The Pro-Consumer U.S. Energy Revolution
Posted April 9, 2019
America’s energy revolution is decidedly pro-consumer. Indeed, surging U.S. natural gas and oil production has significantly helped individual Americans and their families with their budgets, plan travel and more.
We’ll go mostly visual to absorb this – in a handful of charts from API’s Quarterly Industry Outlook, prepared by Chief Economist Dean Foreman. First, household spending on energy as a percentage of total spending:
Think of it like this: In a household budget that includes all kinds of costs, the spending on energy – for heating, cooking, fuels and electricity – as a percentage of total household spending has been at its lowest point in more than a decade.
America’s natural gas and oil resurgence has played a major role in that when you think about the average family’s needs for driving, home heating and keeping the lights on (remembering that natural gas is the leading U.S. fuel for power generation).
It follows, then, that families spending less on energy had more of their disposable income available for other needs. Which leads into the second chart:
Between 2007-2017, household energy spending fell 10.5 percent, while expenditures for health care (up 72.7 percent), education (+57.8 percent) and food (+26 percent) increased significantly.
We’d argue that thanks to the U.S. natural gas and oil revolution, Americans have been helped in meeting other budget priorities. Indeed, as this third chart shows, energy spending in 2016 was more than $300 billion less than in 2010 (adjusted for inflation) – in large part because of America’s energy revolution:
A couple more. Prolific domestic natural gas production lowered natural gas prices and decreased price volatility. While prices peak during winter months, those peaks since about 2009 were significantly lower than in previous years, and again, U.S. consumers were helped:
Let’s talk infrastructure. Americans all across the country should benefit from the country’s natural gas abundance, and this is largely dependent on sufficient pipeline infrastructure. The chart below shows how pipeline connections contributed toward lower prices at natural gas hubs in the East – especially as Pennsylvania and Ohio became major natural gas producers from the Marcellus and Utica shale plays:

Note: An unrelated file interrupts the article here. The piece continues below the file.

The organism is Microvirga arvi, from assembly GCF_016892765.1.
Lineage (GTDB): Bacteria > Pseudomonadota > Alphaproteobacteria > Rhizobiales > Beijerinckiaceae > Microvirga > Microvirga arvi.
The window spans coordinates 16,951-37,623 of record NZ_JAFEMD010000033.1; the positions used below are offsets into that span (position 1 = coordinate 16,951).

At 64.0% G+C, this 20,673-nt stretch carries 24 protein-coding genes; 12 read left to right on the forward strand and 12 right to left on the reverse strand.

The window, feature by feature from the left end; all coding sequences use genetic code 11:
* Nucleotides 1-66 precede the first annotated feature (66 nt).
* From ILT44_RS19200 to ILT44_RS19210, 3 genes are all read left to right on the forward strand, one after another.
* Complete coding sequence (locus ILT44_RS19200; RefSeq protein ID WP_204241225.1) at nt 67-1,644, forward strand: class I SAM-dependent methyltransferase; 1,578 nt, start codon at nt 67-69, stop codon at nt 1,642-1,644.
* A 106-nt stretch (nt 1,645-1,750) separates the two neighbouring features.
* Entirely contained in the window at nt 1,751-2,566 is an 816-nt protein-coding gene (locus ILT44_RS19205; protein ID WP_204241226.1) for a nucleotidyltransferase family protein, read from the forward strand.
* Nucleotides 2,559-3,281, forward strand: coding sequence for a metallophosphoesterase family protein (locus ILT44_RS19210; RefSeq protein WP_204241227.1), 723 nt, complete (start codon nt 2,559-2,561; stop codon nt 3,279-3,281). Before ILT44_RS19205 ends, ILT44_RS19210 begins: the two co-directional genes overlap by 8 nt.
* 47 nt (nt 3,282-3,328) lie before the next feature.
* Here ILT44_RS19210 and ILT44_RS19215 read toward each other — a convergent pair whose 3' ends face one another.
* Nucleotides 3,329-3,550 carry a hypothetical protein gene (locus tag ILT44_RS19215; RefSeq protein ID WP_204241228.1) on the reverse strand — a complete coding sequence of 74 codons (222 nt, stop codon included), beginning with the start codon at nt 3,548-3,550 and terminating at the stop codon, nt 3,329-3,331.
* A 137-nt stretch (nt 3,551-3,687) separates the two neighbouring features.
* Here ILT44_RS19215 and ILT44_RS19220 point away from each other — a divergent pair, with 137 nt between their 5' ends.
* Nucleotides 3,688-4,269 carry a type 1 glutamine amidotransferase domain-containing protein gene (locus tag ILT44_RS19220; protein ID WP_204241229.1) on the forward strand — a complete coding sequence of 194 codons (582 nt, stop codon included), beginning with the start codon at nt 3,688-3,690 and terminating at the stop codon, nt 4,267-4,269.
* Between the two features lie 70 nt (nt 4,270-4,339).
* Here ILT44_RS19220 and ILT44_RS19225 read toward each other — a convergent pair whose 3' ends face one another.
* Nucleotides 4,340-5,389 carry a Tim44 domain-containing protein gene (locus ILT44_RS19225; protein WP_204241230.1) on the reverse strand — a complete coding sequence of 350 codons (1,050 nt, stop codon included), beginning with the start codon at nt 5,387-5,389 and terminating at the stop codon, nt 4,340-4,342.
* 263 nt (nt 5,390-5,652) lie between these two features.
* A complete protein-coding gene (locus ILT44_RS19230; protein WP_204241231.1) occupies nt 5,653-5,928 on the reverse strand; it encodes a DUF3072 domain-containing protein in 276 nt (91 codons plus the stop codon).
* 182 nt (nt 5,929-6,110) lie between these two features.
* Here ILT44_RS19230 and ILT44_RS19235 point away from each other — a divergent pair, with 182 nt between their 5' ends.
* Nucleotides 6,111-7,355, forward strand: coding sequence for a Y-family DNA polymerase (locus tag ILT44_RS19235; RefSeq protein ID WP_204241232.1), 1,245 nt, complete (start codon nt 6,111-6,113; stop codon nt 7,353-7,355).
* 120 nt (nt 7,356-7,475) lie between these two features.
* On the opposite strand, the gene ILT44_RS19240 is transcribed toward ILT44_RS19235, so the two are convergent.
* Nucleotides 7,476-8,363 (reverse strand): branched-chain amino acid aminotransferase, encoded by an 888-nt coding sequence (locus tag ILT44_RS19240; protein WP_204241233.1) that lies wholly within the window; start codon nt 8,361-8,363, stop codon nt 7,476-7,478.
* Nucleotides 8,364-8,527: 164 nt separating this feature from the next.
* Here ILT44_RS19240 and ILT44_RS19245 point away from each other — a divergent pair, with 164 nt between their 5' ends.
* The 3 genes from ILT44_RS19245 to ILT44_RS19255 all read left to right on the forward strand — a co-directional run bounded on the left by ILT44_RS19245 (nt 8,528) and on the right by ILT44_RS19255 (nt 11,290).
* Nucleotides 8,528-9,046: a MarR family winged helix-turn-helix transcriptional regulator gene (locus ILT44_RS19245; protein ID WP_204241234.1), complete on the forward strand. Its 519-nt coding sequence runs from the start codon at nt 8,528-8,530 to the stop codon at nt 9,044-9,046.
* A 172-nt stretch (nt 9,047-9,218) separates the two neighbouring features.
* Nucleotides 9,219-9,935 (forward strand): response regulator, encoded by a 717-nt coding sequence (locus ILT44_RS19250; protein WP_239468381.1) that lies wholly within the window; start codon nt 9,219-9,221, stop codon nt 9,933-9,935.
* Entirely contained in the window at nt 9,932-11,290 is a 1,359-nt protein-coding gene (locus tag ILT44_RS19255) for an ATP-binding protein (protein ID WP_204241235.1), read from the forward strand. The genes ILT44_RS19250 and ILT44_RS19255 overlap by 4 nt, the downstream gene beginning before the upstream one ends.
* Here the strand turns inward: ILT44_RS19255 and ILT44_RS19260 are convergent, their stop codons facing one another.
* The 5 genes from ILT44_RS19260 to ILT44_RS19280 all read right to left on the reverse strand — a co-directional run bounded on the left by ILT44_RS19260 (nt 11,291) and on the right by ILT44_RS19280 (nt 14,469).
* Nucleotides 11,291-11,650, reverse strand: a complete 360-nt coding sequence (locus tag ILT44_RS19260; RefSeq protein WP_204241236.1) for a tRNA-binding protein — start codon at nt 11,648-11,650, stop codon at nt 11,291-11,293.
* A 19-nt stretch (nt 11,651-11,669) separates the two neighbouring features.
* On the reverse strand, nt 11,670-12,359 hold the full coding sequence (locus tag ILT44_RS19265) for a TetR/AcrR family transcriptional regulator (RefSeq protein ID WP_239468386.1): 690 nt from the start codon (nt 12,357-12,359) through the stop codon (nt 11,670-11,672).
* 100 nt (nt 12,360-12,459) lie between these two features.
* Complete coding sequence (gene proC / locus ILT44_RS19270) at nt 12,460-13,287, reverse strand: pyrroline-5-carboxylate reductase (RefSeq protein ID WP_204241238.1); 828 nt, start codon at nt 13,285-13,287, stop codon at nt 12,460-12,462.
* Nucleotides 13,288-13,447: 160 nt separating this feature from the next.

Unfortunately, that benefit hasn’t been shared in New England, which has failed to expand its pipeline infrastructure (which we’ve discussed here and here). This disparity between New England and other parts of the country is mostly self-imposed – policies and political agendas that have blocked pipeline construction and expansion.
Industry is ready to do its part to meet America’s energy infrastructure needs. API President and CEO Mike Sommers talked about infrastructure and job growth at this week’s National Building Trades Legislative Conference:
“We’re producing more energy in more places than ever before. This welcome shift requires infrastructure, and building that infrastructure creates jobs. Our research shows that building the infrastructure we need to keep pace with record energy production can support up to 1 million-plus jobs per year – jobs building pipelines, and jobs transforming natural gas import facilities into export terminals. … Access to affordable energy is key to adding manufacturing jobs, and revitalizing communities, in state after state.”
We'll close with on a high note: U.S. energy production, which has produced the benefits detailed above, continues to soar.
The U.S. Energy Information Administration’s latest Short-Term Energy Outlook estimates U.S. crude oil output averaged 12.1 million barrels per day (b/d) in March, up 0.3 million b/d from February’s average. EIA forecasts that production will average 12.4 million b/d in 2019 and 13.1 million b/d in 2020.
More U.S. oil entering the global crude market puts downward pressure on the price of crude, which is the chief factor in gasoline and diesel prices at the pump. More good news: EIA projects that U.S. regular gasoline retail prices will average $2.76 per gallon for the upcoming summer driving season – down from last summer’s average of $2.85.
Thanks, U.S. energy.
About The Author
Mark Green joined API after a career in newspaper journalism, including 16 years as national editorial writer for The Oklahoman in the paper’s Washington bureau. Previously, Mark was a reporter, copy editor and sports editor at an assortment of newspapers. He earned his journalism degree from the University of Oklahoma and master’s in journalism and public affairs from American University. He and his wife Pamela have two grown children and four grandchildren.
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